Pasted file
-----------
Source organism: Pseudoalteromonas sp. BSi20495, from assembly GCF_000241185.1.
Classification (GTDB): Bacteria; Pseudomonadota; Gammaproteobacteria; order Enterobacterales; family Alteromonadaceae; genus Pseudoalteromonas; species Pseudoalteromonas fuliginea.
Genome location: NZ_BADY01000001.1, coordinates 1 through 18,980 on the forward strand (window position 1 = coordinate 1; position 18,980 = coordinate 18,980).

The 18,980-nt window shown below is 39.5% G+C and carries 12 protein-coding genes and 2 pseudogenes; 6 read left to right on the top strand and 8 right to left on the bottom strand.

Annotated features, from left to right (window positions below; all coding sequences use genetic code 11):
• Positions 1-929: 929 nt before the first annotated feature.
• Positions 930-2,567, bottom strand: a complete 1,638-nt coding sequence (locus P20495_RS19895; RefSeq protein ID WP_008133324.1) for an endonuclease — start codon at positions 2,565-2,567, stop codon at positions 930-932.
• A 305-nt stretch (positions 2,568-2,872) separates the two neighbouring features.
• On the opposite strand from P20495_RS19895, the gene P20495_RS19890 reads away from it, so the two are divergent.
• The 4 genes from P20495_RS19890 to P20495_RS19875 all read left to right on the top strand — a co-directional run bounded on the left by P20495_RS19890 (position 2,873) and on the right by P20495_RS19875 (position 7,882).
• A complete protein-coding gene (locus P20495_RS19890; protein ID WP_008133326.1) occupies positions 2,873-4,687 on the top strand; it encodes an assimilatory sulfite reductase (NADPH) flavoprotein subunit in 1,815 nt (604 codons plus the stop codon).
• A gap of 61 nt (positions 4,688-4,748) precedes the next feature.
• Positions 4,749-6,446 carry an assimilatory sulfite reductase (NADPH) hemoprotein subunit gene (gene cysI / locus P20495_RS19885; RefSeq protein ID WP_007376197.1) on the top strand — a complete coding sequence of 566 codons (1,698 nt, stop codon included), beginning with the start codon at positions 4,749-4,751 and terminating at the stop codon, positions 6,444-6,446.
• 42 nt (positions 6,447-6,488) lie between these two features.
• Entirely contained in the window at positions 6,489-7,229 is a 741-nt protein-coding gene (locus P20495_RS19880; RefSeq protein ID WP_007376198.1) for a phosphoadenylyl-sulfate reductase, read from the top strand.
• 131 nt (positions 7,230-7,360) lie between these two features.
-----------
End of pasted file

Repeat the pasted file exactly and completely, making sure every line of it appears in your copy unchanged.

Source organism: Pseudoalteromonas sp. BSi20495, from assembly GCF_000241185.1.
Classification (GTDB): Bacteria; Pseudomonadota; Gammaproteobacteria; order Enterobacterales; family Alteromonadaceae; genus Pseudoalteromonas; species Pseudoalteromonas fuliginea.
Genome location: NZ_BADY01000001.1, coordinates 1 through 18,980 on the forward strand (window position 1 = coordinate 1; position 18,980 = coordinate 18,980).

The 18,980-nt window shown below is 39.5% G+C and carries 12 protein-coding genes and 2 pseudogenes; 6 read left to right on the top strand and 8 right to left on the bottom strand.

Annotated features, from left to right (window positions below; all coding sequences use genetic code 11):
• Positions 1-929: 929 nt before the first annotated feature.
• Positions 930-2,567, bottom strand: a complete 1,638-nt coding sequence (locus P20495_RS19895; RefSeq protein ID WP_008133324.1) for an endonuclease — start codon at positions 2,565-2,567, stop codon at positions 930-932.
• A 305-nt stretch (positions 2,568-2,872) separates the two neighbouring features.
• On the opposite strand from P20495_RS19895, the gene P20495_RS19890 reads away from it, so the two are divergent.
• The 4 genes from P20495_RS19890 to P20495_RS19875 all read left to right on the top strand — a co-directional run bounded on the left by P20495_RS19890 (position 2,873) and on the right by P20495_RS19875 (position 7,882).
• A complete protein-coding gene (locus P20495_RS19890; protein ID WP_008133326.1) occupies positions 2,873-4,687 on the top strand; it encodes an assimilatory sulfite reductase (NADPH) flavoprotein subunit in 1,815 nt (604 codons plus the stop codon).
• A gap of 61 nt (positions 4,688-4,748) precedes the next feature.
• Positions 4,749-6,446 carry an assimilatory sulfite reductase (NADPH) hemoprotein subunit gene (gene cysI / locus P20495_RS19885; RefSeq protein ID WP_007376197.1) on the top strand — a complete coding sequence of 566 codons (1,698 nt, stop codon included), beginning with the start codon at positions 4,749-4,751 and terminating at the stop codon, positions 6,444-6,446.
• 42 nt (positions 6,447-6,488) lie between these two features.
• Entirely contained in the window at positions 6,489-7,229 is a 741-nt protein-coding gene (locus P20495_RS19880; RefSeq protein ID WP_007376198.1) for a phosphoadenylyl-sulfate reductase, read from the top strand.
• 131 nt (positions 7,230-7,360) lie between these two features.